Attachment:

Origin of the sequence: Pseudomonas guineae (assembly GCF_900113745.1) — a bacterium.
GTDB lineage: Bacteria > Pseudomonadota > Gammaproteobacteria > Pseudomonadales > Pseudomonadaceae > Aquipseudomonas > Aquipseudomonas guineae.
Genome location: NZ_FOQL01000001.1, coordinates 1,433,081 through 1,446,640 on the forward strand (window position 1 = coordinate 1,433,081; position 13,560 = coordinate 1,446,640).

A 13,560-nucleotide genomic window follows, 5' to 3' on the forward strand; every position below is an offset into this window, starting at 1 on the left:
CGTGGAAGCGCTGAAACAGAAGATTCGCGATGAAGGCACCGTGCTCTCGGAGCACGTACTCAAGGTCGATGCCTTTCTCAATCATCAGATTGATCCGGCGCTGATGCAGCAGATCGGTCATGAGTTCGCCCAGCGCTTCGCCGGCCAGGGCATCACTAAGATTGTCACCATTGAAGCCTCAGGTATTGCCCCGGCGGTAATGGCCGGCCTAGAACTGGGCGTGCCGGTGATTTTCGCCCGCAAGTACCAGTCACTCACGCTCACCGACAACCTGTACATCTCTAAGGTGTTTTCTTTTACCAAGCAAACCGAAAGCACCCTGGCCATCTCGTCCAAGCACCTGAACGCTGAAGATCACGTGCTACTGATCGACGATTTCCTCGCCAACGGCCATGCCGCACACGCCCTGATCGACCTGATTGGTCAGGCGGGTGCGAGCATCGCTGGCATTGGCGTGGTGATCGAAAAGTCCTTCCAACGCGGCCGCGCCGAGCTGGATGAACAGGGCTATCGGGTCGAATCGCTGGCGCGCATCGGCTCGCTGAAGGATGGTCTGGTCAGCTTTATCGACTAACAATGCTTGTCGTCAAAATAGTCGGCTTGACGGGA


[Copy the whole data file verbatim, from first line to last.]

Origin of the sequence: Pseudomonas guineae (assembly GCF_900113745.1) — a bacterium.
GTDB lineage: Bacteria > Pseudomonadota > Gammaproteobacteria > Pseudomonadales > Pseudomonadaceae > Aquipseudomonas > Aquipseudomonas guineae.
Genome location: NZ_FOQL01000001.1, coordinates 1,433,081 through 1,446,640 on the forward strand (window position 1 = coordinate 1,433,081; position 13,560 = coordinate 1,446,640).

A 13,560-nucleotide genomic window follows, 5' to 3' on the forward strand; every position below is an offset into this window, starting at 1 on the left:
CGTGGAAGCGCTGAAACAGAAGATTCGCGATGAAGGCACCGTGCTCTCGGAGCACGTACTCAAGGTCGATGCCTTTCTCAATCATCAGATTGATCCGGCGCTGATGCAGCAGATCGGTCATGAGTTCGCCCAGCGCTTCGCCGGCCAGGGCATCACTAAGATTGTCACCATTGAAGCCTCAGGTATTGCCCCGGCGGTAATGGCCGGCCTAGAACTGGGCGTGCCGGTGATTTTCGCCCGCAAGTACCAGTCACTCACGCTCACCGACAACCTGTACATCTCTAAGGTGTTTTCTTTTACCAAGCAAACCGAAAGCACCCTGGCCATCTCGTCCAAGCACCTGAACGCTGAAGATCACGTGCTACTGATCGACGATTTCCTCGCCAACGGCCATGCCGCACACGCCCTGATCGACCTGATTGGTCAGGCGGGTGCGAGCATCGCTGGCATTGGCGTGGTGATCGAAAAGTCCTTCCAACGCGGCCGCGCCGAGCTGGATGAACAGGGCTATCGGGTCGAATCGCTGGCGCGCATCGGCTCGCTGAAGGATGGTCTGGTCAGCTTTATCGACTAACAATGCTTGTCGTCAAAATAGTCGGCTTGACGGGA